Is it working? Well I wont really know until I've ran it for a year. On the upside, I wont need to delete accounts that havent logged in for a long time anymore to get a real determination of how many active users I have. Because those who are inactive will automatically lose their rank points all I have to do is look at the scoreboard; anyone else can look at it too, perhaps it will foster competition. I've already seen it - people want to write content and share content because they build up rank points faster. The sharing puts my site in front of more users and I get more impressions.

I watched my traffic slowly dwindle, from 50,000 hits a month to 30,000, to 15,000, to down below 5,000. Something had to be done. Right now I'm back down to a measily 3,000 post the site renewal, although I dont think that is a direct impact of what I have done to the site any more than it was a direct impact before I made these serious changes to the engine and redid everything from scractch. The site is slowly rebuilding after the traumatic down-for-three-weeks nightmare, and aside from the social media stuff, I can fix the content centric problems I had with the old site.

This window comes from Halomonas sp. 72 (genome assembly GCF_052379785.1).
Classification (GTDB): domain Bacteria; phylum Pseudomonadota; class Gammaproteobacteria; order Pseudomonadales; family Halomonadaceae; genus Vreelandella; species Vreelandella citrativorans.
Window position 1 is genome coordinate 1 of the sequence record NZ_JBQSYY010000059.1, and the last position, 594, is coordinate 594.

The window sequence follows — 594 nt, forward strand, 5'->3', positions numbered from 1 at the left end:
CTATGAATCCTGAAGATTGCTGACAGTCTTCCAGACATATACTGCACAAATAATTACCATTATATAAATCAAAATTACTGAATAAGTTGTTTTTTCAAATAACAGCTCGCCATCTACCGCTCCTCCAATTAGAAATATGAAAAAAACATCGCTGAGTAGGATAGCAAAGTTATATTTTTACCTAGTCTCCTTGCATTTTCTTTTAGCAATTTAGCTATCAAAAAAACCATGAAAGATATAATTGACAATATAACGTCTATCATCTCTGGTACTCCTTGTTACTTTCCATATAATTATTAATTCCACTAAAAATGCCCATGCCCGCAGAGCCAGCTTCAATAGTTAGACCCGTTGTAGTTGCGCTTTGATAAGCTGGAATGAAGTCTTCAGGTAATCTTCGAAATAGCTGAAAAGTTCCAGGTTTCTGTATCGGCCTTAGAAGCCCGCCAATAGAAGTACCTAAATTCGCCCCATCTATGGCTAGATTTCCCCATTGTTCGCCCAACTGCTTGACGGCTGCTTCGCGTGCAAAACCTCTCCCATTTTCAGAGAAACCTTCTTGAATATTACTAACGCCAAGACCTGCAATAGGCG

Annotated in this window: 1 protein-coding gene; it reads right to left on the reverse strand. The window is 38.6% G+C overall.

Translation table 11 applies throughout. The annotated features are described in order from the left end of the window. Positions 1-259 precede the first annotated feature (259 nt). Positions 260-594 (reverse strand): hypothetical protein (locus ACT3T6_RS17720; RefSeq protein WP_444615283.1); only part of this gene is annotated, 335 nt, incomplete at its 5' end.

The thing is, while forum boards are seeing dwindling traffic, it isnt that the traffic is not there. Take a look at a news site - hundreds or thousands of comments. Look at YouTube - hundreds sometimes thousands of comments on a video. Take a look at Facebook - billions of comments. Twitter - millions of comments per day on whatever.

The paradigm shift is in place. These social media engines have just completely abosrbed the blabbering online for the sake of blabbering online type of content. All of us forum admins have seen the posts, like "who else is on at 3 in the monring?". That stuff was the glue that kept our forum board running between the momentous or useful posts. Its all gone now. Now users are posting that drivel to their facebook or twitter feeds, and they are getting an audience - we may stick up our noses and pretend that it is good that that traffic isnt around anymore, but we would be kidding ourselves - that was our hard core userbase spending hours and hours on our site when they were bored and adding content.